May 6, 2014

Irene Dunne, The Awful Truth

 photo ScreenShot2014-04-27at94754PM.jpg
1937's batch of Best Actress contenders have proven to be tougher for me to evaluate than in other years. Grading Barbara Stanwyck's work in Stella Dallas was confusing in that I initially didn't know what to make of her hamminess. Luise Rainer's performance in The Good Earth was personally divisive given all the racial baggage that comes with the picture. And finally, along comes The Awful Truth, a light and silly comedy which provides some much needed, good 'ol fashioned amusement to balance out the somber deaths and sacrifices seen in the films of the other nominees. Irene Dunne's work in The Awful Truth was kind of difficult for me to analyze initially, because it's such a stark contrast from the scenes of sobbing and pain that I was forced to endure from the other ladies. In fact, it would seem as if Dunne's not putting in as much effort as everybody else, but with a closer look I realized it's easy to miss out on the little details that make her performance so effortlessly delightful.

 photo ScreenShot2014-04-27at93338PM.jpgWhen Dunne barges into The Awful Truth, she does so in a giant white fur coat and the very first thing she utters is a pitchy exhale of bewilderment. In that very moment I knew I was keen on her. I think the best description I've seen on the internet of Lucy is that she's "airily sophisticated and madcap," and Dunne inhibits these characteristics of Lucy wonderfully. She maintains an aura of sophistication on her at all times--in particular, I just adored Dunne's facial reactions to Dixie Lee's musical number...the way she takes breaths and shifts her head and eyes is so deliciously snobby. What was most striking is how natural she is in this film. Director Leo McCarey was apparently a huge enthusiast of improvisation, so what we have is a performance in which Dunne includes so many little tics and subtleties--whether it's a scrunch of the nose here or a throaty vocal inflection there--their inclusion makes it look so lived-in that they're easy to miss, yet if you catch them, it really accentuates the comedy of the film. An example of this is when Daniel suggests that Lucy come visit his Oklahoma ranch sometime, to which Dunne replies, "Oh, well I don't get out there very..." before stopping her sentence completely and shaking her head at the thought. Another is when Jerry unknowingly tries on Armand's oversized hat, and in an attempt to dissuade his suspicions Lucy tells him that sticking his ears underneath the hat will make it fit. When Jerry thinks it's a silly idea, Dunne responds, "Well I mean...well, I put my ears under..." It's shrewd and understated moments like these that I got a kick out of, and it feels like Dunne is Lucy. This may not seem like such a major transformative achievement as say, the way Charlize Theron is Aileen Wuornos, the way Marion Cotillard is Edith Piaf, or the way Meryl Streep is Julia Child and Margaret Thatcher, but watching Dunne, one really feels that she is in real life every bit as fun-loving, ironic, charming, and high-hat as Lucy is.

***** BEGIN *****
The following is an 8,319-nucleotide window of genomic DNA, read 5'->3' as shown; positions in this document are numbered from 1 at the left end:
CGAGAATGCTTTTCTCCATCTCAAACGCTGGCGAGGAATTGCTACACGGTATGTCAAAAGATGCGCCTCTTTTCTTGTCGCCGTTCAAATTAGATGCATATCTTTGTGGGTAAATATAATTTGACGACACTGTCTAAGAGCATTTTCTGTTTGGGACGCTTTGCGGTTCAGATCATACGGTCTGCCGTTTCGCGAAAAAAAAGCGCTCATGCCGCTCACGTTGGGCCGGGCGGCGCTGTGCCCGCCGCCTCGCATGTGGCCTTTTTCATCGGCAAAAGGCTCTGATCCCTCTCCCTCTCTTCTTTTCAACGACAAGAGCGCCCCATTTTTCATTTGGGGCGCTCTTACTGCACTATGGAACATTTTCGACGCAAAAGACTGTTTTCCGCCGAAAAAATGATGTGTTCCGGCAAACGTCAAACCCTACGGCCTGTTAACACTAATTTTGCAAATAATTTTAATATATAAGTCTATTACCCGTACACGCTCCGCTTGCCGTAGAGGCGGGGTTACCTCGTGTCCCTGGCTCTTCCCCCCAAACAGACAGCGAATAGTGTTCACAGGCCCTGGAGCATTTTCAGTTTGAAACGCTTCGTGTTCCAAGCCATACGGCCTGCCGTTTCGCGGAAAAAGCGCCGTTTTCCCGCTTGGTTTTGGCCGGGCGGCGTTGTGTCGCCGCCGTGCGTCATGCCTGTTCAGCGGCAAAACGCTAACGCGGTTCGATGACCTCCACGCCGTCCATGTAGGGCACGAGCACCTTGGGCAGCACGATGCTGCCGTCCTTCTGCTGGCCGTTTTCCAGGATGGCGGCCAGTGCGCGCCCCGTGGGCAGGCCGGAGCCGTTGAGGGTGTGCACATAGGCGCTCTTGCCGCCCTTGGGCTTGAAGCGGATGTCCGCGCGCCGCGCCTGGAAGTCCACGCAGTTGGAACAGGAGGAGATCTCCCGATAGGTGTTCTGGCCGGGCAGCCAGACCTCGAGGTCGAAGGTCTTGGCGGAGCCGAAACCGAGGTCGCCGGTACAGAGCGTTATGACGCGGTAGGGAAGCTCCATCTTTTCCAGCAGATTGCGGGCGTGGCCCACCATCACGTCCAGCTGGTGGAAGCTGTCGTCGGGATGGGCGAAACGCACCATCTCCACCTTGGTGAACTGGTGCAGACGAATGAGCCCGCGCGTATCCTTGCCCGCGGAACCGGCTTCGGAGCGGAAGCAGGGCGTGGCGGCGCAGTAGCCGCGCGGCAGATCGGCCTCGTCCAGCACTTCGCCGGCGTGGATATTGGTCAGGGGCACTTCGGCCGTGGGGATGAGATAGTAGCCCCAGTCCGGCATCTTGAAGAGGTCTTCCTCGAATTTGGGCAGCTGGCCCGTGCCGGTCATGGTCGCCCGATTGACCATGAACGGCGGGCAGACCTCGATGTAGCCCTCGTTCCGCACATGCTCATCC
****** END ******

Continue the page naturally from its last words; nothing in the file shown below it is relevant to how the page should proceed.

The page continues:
photo ScreenShot2014-04-27at84932PM.jpg
Further, Dunne's comedic delivery and timing is top-notch. The way she says lines like, "That's right Armand, no one can ever accuse you for being a great lover" or "just the one hand?" or "I do laugh at the oddest times" is hilarious. Dunne also has a knack for being able to shoot out loads of lines so quickly while still maintaining the qualities of her character. She makes the technicalities of comedy look so easy you forget she's acting. And in the last sequence of the film, in which Lucy lays in bed, hoping that Jerry will join her, Dunne shades Lucy with a radiant layer of sensuality. It's a new side of Lucy, that throughout all the silliness we hadn't yet seen, the way she gazes at Cary Grant and tones her speaking voice down to a purr. And it caps off a superb, well-rounded performance that's delightfully realized. So pleasant and so full of fun, in regards to the other 1937 Best Actress nominees, Dunne's performance is like a sweet little cherry on top.



  1. I remember liking the film a lot. I must've seen it 2 or 3 times. [though not recently]

    Hope we didn't influence ur ranking. :D

    1. No worries, I like knowing how other people's feelings on certain performances. Sometimes if I don't like a certain performance that much but someone else really does like it, it helps me to see aspects of that performance from a different perspective. Doesn't influence too much, as I usually pick what my gut tells me to :)

      That said, Dunne is great but I don't think I liked her as much as everyone else did. And The Awful Truth, while entertaining, isn't quite on the same level as My Man Godfrey or It Happened One Night, imo

    2. Well, I'm one of the very few ppl who find IHON to be just good, not fabulous. :)
      and... I guess I've always had a soft spot for Cary Grant and Cary Grant comedies.

      so Greta is winning, ha? :) don't tell me.